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Share the family business secrets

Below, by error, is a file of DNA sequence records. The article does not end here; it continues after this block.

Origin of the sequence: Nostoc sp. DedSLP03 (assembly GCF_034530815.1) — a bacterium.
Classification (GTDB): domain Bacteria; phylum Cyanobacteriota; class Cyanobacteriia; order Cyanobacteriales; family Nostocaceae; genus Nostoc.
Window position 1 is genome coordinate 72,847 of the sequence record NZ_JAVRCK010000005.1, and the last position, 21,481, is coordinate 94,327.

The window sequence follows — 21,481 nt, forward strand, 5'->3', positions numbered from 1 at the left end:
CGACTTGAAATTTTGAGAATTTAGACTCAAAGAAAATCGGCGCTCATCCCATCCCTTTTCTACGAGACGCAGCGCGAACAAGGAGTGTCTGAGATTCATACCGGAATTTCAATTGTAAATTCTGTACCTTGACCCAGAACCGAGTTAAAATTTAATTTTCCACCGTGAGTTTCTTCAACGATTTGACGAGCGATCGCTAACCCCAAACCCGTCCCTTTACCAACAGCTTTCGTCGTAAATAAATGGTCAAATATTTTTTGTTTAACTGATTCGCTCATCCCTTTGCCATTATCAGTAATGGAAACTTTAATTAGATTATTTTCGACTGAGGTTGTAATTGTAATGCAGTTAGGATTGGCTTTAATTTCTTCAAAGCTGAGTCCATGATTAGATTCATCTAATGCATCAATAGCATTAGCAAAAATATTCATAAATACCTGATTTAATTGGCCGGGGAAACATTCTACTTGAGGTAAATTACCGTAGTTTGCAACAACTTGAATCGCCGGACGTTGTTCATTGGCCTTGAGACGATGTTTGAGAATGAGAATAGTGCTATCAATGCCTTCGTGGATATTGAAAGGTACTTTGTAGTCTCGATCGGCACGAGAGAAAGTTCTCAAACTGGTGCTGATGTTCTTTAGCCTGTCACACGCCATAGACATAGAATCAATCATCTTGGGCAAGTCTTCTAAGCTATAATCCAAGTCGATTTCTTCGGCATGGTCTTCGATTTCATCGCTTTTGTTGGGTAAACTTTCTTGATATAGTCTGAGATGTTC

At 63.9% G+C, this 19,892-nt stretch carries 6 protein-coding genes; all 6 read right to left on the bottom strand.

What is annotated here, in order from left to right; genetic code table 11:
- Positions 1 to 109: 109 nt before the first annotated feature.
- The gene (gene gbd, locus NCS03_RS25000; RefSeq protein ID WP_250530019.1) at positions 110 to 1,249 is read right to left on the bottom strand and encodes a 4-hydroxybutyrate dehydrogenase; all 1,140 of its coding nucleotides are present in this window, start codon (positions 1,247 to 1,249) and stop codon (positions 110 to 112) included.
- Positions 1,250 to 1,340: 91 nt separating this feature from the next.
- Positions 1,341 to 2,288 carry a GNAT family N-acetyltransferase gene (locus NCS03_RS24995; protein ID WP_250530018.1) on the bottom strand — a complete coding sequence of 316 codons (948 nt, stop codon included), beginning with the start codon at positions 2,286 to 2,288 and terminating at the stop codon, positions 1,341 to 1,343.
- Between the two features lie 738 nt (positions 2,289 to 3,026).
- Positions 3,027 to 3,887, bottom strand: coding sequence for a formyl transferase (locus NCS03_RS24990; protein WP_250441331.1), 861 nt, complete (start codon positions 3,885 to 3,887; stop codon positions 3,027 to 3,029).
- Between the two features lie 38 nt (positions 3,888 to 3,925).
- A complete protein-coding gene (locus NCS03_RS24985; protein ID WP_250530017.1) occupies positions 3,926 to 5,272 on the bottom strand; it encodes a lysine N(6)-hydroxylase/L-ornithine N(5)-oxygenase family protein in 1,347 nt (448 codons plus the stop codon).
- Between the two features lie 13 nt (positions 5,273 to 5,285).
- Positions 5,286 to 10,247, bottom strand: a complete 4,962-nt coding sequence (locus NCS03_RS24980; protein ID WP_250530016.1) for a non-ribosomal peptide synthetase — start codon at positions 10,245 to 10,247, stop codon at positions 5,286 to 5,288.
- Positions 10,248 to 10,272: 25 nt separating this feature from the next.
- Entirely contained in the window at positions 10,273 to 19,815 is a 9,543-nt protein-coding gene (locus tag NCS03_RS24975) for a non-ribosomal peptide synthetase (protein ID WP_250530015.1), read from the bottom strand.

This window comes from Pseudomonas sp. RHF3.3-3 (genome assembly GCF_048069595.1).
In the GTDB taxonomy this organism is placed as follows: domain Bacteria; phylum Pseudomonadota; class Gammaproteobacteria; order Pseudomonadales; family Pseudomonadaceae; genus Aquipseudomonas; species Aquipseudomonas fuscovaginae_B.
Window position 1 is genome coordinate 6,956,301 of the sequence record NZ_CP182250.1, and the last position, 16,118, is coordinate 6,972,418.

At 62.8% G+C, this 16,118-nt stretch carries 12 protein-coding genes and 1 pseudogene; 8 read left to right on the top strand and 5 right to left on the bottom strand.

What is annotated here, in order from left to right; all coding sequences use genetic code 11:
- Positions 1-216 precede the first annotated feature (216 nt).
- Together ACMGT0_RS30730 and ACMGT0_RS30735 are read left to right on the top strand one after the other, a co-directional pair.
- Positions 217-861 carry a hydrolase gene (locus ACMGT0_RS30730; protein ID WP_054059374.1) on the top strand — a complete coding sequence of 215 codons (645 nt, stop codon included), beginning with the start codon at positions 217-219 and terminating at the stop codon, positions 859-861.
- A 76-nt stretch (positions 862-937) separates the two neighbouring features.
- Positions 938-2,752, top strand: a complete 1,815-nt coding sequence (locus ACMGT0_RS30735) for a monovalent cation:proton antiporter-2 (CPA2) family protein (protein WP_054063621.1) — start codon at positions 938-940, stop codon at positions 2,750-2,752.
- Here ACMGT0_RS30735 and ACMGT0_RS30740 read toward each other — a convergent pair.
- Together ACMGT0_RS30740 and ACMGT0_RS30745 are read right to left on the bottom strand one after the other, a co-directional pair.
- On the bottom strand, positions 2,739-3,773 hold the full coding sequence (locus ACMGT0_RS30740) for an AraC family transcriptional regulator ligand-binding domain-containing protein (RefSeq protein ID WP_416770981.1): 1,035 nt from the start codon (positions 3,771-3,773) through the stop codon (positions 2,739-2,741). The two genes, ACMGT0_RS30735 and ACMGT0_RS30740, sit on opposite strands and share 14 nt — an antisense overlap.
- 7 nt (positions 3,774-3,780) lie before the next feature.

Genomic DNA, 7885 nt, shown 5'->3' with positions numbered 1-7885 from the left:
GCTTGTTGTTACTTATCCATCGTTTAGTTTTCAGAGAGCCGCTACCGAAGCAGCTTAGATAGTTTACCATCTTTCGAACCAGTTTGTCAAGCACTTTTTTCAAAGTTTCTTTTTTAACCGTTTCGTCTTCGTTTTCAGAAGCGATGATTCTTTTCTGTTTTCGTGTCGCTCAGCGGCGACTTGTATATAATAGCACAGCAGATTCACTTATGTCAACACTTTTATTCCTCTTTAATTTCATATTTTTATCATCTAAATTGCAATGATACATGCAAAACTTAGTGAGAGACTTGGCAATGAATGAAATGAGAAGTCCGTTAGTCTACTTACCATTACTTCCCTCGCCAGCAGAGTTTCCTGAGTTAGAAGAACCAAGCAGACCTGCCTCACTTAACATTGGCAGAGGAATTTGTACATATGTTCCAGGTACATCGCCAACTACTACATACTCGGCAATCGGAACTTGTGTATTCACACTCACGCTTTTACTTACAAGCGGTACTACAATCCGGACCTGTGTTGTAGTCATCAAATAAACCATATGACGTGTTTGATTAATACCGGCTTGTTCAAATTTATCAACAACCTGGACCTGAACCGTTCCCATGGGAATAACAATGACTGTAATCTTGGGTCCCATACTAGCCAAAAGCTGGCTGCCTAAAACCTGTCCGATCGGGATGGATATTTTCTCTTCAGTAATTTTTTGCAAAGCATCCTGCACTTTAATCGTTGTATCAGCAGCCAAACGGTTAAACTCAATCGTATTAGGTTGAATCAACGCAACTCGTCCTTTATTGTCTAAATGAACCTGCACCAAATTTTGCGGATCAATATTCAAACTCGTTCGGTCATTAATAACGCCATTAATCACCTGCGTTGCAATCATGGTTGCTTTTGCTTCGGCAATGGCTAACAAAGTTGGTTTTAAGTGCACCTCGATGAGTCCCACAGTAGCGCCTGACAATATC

THE work of finance managers in family businesses is often hampered by business owners who wish to keep family affairs confidential and are reluctant to share financial information essential for business growth, according to recent research by CPA Australia. “The line between family and business finances is often blurred in these businesses,” CPA Australia business policy adviser Judy Hartcher said. “This makes it hard for finance managers to perform effectively. Family businesses that employ professional finance managers may not be getting the best value from them if they do not provide all relevant financial information.” The research was undertaken for CPA Australia by Dr Bruce Gurd, associate professor of management in the International Graduate School of Business at the University of South Australia, and Dr Jill Thomas, senior lecturer in management in the Adelaide Graduate School of Business at the University of Adelaide. Completed in May 2006, the research Finance Managers in Family-Owned SMEs examines the role of the finance manager in family-owned SMEs in Australia. According to the research, the most significant factors to inhibit a finance manager’s performance are lack of communication and lack of business planning. “These factors are linked to finance managers in family business not being kept in the loop with available financial information, and not being involved in the business’ decision making and strategic planning,” Ms Hartcher said. “Some finance managers felt they were under-utilised. The findings showed that finance managers are mainly involved in routine accounting and administration functions such as accounts receivable and accounts payable, with almost two thirds being responsible for these tasks. “They also played an important role facilitating access to capital. In more than half the cases, finance managers liaised with banks and over a third were responsible for negotiating loans. However, many expressed concern that they did not have the opportunity to be involved in strategic planning where they felt their expertise could be useful.” According to the research, more than a third were not involved in strategic planning. “Despite these concerns, most finance managers enjoy working for family businesses. Their sense of fulfilment and job satisfaction stem from the breadth of experience and responsibilities in their current roles and their close relationship with the family,” Ms Hartcher said. “That is why many of them had stayed with the same firm for so long, even though there’s no possibility of advancement to CEO in many of these firms. “The rewards of working in the family business can be high, particularly for those with good interpersonal skills, a passion for the business and empathy with family issues.”

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